Nearly every large tech and auto company is investing heavily in autonomous vehicles, which some analysts see as the future of transportation.
While the technology required for such cars has improved to the point that several companies expect to have their vehicles on the market within the next few years, it’s less clear whether consumers will be ready for them.
A new study from MIT finds that nearly half of consumers (48 percent) say they would never purchase a car that fully drives itself. Nearly 40 percent of those who said they wouldn’t make such a purchase cited loss of control as the primary factor. Other concerns included a lack of trust, safety worries and a belief that the technology would never work perfectly.
While younger drivers were more likely to consider self-driving cars, all age groups have showed a decline in the last year in willingness to purchase self-driving cars. That may reflect increased coverage of the research and tests around self-driving cars, which has included some high-profile crashes and other incidents in the past year.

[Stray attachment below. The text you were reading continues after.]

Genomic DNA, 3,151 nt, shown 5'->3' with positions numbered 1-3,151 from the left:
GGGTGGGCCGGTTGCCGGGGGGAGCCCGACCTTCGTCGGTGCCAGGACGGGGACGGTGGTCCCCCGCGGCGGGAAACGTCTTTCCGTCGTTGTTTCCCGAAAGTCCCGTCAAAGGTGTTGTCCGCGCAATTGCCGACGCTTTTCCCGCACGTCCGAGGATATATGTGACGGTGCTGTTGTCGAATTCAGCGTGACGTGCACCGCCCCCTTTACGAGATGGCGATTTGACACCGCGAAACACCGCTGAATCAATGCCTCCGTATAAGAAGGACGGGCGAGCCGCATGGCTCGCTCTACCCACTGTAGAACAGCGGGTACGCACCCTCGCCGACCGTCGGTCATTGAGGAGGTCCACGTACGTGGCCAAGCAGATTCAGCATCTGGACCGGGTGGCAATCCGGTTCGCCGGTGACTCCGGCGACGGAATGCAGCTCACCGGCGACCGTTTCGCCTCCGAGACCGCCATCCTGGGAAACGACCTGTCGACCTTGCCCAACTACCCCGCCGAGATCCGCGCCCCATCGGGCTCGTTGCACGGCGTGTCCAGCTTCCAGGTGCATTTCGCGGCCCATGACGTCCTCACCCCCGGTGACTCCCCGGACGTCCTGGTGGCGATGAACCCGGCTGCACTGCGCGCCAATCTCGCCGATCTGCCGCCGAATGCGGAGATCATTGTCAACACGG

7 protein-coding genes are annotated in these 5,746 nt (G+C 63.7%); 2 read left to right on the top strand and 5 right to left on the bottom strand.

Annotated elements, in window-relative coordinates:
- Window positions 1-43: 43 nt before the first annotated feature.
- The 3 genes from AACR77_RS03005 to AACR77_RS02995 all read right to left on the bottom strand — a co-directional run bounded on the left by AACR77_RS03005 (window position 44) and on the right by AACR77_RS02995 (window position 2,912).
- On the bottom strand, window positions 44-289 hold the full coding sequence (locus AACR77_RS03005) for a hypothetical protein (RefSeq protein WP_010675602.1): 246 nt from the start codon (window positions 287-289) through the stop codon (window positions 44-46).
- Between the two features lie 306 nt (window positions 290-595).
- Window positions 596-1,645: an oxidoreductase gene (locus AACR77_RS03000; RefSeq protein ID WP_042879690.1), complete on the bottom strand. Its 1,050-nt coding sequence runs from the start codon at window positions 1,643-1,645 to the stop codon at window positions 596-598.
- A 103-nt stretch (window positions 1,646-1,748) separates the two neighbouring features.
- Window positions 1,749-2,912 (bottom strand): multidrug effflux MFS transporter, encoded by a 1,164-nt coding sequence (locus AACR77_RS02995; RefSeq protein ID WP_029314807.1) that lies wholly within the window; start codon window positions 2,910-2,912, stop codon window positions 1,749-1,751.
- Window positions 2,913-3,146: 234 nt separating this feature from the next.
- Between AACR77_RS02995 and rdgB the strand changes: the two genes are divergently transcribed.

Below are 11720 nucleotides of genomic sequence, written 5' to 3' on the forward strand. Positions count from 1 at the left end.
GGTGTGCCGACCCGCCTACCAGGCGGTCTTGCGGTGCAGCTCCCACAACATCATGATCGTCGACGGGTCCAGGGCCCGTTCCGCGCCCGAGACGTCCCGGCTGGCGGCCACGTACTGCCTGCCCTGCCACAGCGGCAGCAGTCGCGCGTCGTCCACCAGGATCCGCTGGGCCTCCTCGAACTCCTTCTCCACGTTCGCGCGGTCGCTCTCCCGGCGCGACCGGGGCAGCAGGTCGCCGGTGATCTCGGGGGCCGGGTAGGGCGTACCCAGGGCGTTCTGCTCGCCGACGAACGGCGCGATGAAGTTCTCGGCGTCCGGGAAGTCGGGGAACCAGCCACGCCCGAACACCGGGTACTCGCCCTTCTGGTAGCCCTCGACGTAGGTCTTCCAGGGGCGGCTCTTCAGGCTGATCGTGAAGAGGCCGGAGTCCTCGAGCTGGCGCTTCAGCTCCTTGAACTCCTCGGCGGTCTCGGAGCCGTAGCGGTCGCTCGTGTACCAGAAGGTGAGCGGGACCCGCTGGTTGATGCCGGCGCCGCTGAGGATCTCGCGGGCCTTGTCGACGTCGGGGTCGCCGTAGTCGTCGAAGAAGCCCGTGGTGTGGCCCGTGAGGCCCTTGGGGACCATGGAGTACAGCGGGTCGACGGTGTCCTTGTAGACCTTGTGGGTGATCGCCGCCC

While consumers do not want fully autonomous cars, they have shown more interest in the many of the specific technologies they employ, such as braking assistance and lane-departure warnings. The first iterations of self-driving cars will likely include human overrides, along with a steering wheel and brake.